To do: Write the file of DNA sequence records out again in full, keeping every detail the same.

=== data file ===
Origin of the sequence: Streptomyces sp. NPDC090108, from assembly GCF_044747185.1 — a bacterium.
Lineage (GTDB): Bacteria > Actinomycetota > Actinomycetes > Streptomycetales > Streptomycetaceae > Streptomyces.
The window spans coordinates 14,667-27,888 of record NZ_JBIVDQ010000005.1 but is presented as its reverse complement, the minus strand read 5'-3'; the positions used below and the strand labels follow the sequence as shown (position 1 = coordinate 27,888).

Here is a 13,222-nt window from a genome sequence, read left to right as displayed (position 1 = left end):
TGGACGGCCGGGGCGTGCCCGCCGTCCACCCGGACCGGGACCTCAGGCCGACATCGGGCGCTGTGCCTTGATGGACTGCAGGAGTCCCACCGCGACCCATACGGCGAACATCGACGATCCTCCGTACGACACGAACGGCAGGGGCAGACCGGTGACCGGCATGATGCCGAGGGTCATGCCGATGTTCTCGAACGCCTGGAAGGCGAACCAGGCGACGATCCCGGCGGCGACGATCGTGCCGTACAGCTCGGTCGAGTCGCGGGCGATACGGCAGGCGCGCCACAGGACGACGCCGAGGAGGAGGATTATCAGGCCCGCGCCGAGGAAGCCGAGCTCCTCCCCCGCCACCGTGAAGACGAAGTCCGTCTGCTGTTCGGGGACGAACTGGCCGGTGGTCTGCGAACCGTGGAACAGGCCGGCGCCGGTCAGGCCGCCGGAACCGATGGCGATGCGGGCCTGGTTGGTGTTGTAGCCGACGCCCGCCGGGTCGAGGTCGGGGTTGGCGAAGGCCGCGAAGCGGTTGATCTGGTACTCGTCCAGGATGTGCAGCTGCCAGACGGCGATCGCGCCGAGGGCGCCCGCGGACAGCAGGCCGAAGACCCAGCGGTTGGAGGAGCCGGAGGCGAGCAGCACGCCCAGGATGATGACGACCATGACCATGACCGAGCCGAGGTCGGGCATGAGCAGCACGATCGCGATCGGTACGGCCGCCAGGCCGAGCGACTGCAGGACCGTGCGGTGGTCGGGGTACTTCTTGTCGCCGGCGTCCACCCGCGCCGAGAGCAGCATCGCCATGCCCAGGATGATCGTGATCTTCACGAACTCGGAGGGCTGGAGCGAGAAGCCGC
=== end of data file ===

Origin of the sequence: Streptomyces sp. NPDC090108, from assembly GCF_044747185.1 — a bacterium.
Lineage (GTDB): Bacteria > Actinomycetota > Actinomycetes > Streptomycetales > Streptomycetaceae > Streptomyces.
The window spans coordinates 14,667-27,888 of record NZ_JBIVDQ010000005.1 but is presented as its reverse complement, the minus strand read 5'-3'; the positions used below and the strand labels follow the sequence as shown (position 1 = coordinate 27,888).

Here is a 13,222-nt window from a genome sequence, read left to right as displayed (position 1 = left end):
TGGACGGCCGGGGCGTGCCCGCCGTCCACCCGGACCGGGACCTCAGGCCGACATCGGGCGCTGTGCCTTGATGGACTGCAGGAGTCCCACCGCGACCCATACGGCGAACATCGACGATCCTCCGTACGACACGAACGGCAGGGGCAGACCGGTGACCGGCATGATGCCGAGGGTCATGCCGATGTTCTCGAACGCCTGGAAGGCGAACCAGGCGACGATCCCGGCGGCGACGATCGTGCCGTACAGCTCGGTCGAGTCGCGGGCGATACGGCAGGCGCGCCACAGGACGACGCCGAGGAGGAGGATTATCAGGCCCGCGCCGAGGAAGCCGAGCTCCTCCCCCGCCACCGTGAAGACGAAGTCCGTCTGCTGTTCGGGGACGAACTGGCCGGTGGTCTGCGAACCGTGGAACAGGCCGGCGCCGGTCAGGCCGCCGGAACCGATGGCGATGCGGGCCTGGTTGGTGTTGTAGCCGACGCCCGCCGGGTCGAGGTCGGGGTTGGCGAAGGCCGCGAAGCGGTTGATCTGGTACTCGTCCAGGATGTGCAGCTGCCAGACGGCGATCGCGCCGAGGGCGCCCGCGGACAGCAGGCCGAAGACCCAGCGGTTGGAGGAGCCGGAGGCGAGCAGCACGCCCAGGATGATGACGACCATGACCATGACCGAGCCGAGGTCGGGCATGAGCAGCACGATCGCGATCGGTACGGCCGCCAGGCCGAGCGACTGCAGGACCGTGCGGTGGTCGGGGTACTTCTTGTCGCCGGCGTCCACCCGCGCCGAGAGCAGCATCGCCATGCCCAGGATGATCGTGATCTTCACGAACTCGGAGGGCTGGAGCGAGAAGCCGC